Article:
The Cisco 2018 Annual Cybersecurity Report includes a nice write-up about the recent evolution of network-based ransomware. By adding “worm” characteristics to already malicious code, attackers were able to eliminate the need for the human element in launching ransomware campaigns. This made them ultra-efficient and effective. And in contrast to earlier ransomware attacks that were designed to garner profit, several recent attacks were intended to simply destroy systems and data. Unfortunately, this trend is likely to continue. 

Perhaps the highest-profile example is WannaCry. Back in May 2017, this ransomware crypto-worm quickly spread across much of the Internet. The servers and workstations that were infected were those that were 1) directly accessible via the SMBv1 protocol, and 2) were missing the Microsoft MS17-010 patches (which had been released a couple of months prior). Fortunately, for most systems in the U.S., at least one of these conditions wasn’t true, so we were relatively spared. But the fallout in other parts of the globe underscores just how serious this type of attack can be. 

Cisco added that, for all of its impact, WannaCry only netted around $143,000 by the time the wallets were cashed out. In comparison, the exploit kit Angler, when it was active, was earning about $100 million per year as a global business. For this reason, the U.S. government and many security researchers believe the ransom component is effectively a smokescreen to conceal WannaCry’s true purpose: wiping data. 

Nyetya (aka NotPetya) followed shortly thereafter. This wiper malware was a high-profile example of a supply-chain attack. Nyetya was deployed through software update systems for a tax software package that, according to Reuters, was used by more than 80% of companies in the Ukraine, and was installed on more than 1 million computers. Ukraine cyber police confirmed that it affected more than 2,000 Ukrainian companies.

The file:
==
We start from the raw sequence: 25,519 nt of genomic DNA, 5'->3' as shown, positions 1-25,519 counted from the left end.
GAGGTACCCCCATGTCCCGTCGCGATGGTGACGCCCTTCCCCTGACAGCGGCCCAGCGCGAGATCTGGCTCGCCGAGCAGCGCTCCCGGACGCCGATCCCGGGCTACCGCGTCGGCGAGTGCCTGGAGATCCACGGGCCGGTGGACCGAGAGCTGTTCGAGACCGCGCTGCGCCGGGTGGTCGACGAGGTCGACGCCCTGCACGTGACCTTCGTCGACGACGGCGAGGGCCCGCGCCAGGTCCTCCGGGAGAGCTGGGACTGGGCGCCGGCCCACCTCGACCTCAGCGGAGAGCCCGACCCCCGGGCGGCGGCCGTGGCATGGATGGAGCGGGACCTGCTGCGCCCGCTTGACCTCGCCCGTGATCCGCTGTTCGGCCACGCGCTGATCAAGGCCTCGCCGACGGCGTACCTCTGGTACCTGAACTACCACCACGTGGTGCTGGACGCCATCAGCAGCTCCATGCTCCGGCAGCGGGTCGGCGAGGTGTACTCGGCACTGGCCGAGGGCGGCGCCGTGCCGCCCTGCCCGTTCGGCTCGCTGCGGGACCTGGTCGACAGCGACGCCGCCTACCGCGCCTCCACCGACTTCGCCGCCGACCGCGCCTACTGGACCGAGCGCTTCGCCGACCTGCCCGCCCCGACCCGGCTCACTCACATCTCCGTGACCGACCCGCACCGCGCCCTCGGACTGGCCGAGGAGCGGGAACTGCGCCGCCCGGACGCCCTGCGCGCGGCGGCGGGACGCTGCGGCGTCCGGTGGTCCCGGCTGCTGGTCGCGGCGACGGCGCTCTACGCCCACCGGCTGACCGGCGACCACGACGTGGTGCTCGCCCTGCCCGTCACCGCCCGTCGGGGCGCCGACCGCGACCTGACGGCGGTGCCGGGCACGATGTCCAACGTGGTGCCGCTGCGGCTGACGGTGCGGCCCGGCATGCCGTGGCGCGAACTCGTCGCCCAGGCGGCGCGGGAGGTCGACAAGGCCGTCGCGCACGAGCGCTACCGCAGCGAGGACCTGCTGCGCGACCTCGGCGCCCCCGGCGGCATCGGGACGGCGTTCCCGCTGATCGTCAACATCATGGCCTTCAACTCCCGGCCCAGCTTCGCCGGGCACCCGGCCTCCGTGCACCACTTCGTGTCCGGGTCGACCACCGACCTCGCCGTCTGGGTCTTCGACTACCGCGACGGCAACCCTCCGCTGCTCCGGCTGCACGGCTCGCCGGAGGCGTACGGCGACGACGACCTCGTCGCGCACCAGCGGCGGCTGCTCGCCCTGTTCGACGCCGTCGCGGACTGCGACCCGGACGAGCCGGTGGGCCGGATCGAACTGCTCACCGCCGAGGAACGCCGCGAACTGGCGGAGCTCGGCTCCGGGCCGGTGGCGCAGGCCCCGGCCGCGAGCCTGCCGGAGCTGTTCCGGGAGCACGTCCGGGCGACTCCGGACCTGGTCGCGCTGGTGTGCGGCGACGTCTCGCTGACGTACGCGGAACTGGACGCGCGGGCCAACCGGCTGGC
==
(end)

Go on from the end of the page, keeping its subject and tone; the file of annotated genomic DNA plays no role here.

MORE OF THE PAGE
WannaCry and Nyetya were self-propagating, which is what made them so dangerous. It used to be that malware was distributed in one of three ways: drive-by download, e-mail attachment, or physical media such as malicious USB memory devices. Each of these methods required some type of human interaction to infect a device or system with ransomware. But as we saw with WannaCry and Nyetya, an active and unpatched workstation is now all that is required to launch a network-based ransomware campaign. 

We’re not fated to a ransomware infection, however. These attacks could have all been prevented—or at least diminished—if more organizations had employed better foundational cyber hygiene and basic security practices such as: 

  • Patching vulnerabilities 
  • Establishing incident response policies and procedures 
  • Employing network segmentation 
  • Hardening system configurations 
  • Limiting account privileges to only those that are actually necessary 
  • Employing system and network monitoring 
  • Employing anti-malware tools 

 To learn how to best protect your organization by incorporating these practices and others, contact Symplexity today. 

Ross is the Security Practice Manager here at Symplexity. His sixteen-year career in the computer network security industry as both an engineer and a consultant gives him the experience in qualitative risk assessment, security policy development, and security architecture design, implementation, and monitoring. He works effectively with both technical and managerial personnel across a wide variety of verticals to be their trusted resource.